AARON JAY KERNIS (b.1960): Violin Concerto (Seattle Symphony; Ludovic Morlot), JAMES NEWTON HOWARD (b.1951): Violin Concerto (Detroit Symphony Orchestra; Cristian Măcelaru), BRAMWELL TOVEY (b.1953): Stream of Limelight for Violin and Piano (Andrew Armstrong [piano]).
Catalogue Number: 10U071
Label: Onyx Classics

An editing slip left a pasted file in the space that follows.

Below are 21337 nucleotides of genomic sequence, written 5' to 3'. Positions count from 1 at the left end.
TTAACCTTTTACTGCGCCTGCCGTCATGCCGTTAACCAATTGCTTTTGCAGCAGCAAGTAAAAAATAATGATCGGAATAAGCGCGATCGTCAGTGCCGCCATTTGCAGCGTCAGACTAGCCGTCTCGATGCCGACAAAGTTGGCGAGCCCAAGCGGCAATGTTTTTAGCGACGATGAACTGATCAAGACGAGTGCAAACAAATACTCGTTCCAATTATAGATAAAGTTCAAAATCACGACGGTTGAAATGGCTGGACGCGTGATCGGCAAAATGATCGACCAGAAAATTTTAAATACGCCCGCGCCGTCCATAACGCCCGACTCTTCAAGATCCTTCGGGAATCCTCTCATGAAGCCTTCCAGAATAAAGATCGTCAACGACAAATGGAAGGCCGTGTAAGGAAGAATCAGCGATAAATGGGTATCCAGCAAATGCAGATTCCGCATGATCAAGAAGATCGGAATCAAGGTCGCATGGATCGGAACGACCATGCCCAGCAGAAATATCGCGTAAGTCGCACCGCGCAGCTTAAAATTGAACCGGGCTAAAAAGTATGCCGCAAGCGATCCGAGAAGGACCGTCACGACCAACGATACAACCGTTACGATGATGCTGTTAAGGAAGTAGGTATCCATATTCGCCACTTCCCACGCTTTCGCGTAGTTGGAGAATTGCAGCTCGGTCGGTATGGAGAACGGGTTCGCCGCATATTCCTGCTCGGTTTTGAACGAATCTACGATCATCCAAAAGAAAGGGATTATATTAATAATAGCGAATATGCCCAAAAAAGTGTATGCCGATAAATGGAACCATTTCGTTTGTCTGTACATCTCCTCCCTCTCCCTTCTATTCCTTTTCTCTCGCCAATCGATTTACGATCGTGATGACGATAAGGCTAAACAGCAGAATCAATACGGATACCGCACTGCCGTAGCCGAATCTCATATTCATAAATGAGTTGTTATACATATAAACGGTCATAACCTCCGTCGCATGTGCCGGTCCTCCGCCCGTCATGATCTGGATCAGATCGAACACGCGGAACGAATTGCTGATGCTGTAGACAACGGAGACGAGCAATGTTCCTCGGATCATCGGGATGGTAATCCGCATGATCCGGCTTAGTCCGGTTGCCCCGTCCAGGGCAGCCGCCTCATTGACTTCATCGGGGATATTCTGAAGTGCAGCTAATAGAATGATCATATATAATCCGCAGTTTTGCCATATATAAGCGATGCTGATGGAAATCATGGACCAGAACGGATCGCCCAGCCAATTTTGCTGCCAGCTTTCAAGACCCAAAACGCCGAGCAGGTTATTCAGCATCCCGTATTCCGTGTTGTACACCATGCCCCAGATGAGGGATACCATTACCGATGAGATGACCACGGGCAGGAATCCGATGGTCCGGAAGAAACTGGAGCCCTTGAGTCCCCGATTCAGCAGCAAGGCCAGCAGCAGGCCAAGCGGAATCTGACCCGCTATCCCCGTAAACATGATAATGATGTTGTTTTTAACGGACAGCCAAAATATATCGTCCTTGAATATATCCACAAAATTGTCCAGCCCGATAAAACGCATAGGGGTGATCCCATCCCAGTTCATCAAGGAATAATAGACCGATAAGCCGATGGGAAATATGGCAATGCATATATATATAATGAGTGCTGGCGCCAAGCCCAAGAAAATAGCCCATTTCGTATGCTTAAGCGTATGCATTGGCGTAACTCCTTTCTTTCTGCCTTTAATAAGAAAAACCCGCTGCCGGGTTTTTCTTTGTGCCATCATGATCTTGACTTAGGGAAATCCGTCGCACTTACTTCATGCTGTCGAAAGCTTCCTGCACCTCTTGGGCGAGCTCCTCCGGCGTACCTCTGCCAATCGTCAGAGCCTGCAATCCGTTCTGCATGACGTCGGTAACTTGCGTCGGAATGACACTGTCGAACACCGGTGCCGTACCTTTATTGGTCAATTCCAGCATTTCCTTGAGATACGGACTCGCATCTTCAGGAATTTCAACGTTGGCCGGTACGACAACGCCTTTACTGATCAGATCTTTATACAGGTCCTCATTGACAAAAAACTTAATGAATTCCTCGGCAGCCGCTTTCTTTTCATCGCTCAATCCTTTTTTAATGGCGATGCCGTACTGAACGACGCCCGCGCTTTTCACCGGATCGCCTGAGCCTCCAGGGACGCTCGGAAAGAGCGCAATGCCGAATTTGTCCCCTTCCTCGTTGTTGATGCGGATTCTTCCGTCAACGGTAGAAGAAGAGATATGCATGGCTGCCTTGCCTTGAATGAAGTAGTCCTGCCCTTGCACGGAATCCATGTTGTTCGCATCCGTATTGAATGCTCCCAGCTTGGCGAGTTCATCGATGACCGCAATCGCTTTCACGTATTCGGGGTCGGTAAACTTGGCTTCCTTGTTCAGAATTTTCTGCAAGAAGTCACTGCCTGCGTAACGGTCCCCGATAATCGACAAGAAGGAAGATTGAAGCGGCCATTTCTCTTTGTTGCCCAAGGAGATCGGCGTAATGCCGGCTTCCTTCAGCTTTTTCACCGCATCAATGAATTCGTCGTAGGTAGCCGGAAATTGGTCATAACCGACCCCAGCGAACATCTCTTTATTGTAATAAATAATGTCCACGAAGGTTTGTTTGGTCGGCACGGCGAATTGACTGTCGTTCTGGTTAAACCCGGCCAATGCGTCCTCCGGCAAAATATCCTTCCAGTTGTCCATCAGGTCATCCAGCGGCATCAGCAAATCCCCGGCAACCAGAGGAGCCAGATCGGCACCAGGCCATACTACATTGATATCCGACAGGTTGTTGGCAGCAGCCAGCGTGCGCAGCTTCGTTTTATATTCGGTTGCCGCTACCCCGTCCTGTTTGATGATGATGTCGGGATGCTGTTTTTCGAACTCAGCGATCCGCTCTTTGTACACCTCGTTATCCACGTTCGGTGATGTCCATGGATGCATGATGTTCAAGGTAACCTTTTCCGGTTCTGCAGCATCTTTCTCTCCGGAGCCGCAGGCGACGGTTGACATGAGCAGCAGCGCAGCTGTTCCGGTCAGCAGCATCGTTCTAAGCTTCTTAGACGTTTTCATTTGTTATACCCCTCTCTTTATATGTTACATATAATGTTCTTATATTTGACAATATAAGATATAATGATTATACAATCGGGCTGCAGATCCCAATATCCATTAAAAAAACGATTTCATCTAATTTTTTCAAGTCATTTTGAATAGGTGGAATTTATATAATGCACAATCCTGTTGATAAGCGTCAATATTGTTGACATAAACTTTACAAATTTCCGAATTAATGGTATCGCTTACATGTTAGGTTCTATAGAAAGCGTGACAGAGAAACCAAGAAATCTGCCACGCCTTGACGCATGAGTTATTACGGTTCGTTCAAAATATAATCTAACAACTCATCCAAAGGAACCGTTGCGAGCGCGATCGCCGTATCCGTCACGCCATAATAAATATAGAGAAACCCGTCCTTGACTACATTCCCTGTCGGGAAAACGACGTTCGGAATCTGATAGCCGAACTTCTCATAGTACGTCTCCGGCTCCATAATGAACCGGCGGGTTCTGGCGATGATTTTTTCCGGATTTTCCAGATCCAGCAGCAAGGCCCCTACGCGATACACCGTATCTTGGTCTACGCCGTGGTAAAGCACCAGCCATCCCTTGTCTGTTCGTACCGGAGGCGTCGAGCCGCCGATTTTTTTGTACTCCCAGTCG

Description: Two splendid new violin concerti, big and bold and guaranteed to please anybody who (correctly) believes that there's no such thing as too much Romantic music (see also 02T067 for more of this). The Kernis is a contemporary take on the Romantic virtuoso vehicle par excellence (all three works on the disc were written for the present soloist, aptly described by Kernis as 'a fire-breathing (young) master at the instrument. Kernis' first movement is, loosely, a chaconne, the opening melody and chords underpinning the whole movement, which in typical Romantic fashion carries the bulk of the concerto's drama. Like all the best examples of the genre, the movement's 'variations' pass through many moods, progressively following a trajectory toward a powerful climax. In recognition of the Baroque origin of the form, one variation features Baroque violin figuration, a typical example of Kernis' musical wit. The movement finally cycles around to a powerful restatement of the opening material. The slow movement begins impressionistically, warm and languid, with plenty of Debussy in the mix. A raucous, jazz-inflected climax intrudes, leading to an agitated central section with a dissonant big band climax, after which the soloist reasserts decorum with an impassioned cadenza, and the movement ends mysteriously. The finale is an eclectic firework display, with echoes of Bernstein, neoclassical Stravinsky and jazz. It culminates in a blistering cadenza (you can hear an admiring gasp from the audience in this live recording, one of only two times you're aware of their presence) and a humorous romp to a wild finish. Howard's hugely successful career is of course primarily based on his scores for a succession of high-profile films. This fine neo-romantic concerto plainly draws on the film composer's art in coming up with a memorable theme and then finding a series of interesting things to do with it. The first movement does exactly this, its big dramatic climaxes sounding as though they wandered in from the score for some Hollywood blockbuster, and the movement has a most appealing combination of energy and lyricism. The tender slow movement is based on a snippet of melody that was sung over and over by the infant daughter of the former conductor of the Pacific Symphony, who tragically drowned at 18 months. The rousing finale takes us back into Hollywood epic territory with a folk-inflected theme put through its paces in imposing big sky country. Tovey's rhapsodic piece, with its association of stage drama in the spotlight, fits right in as a kind of encore.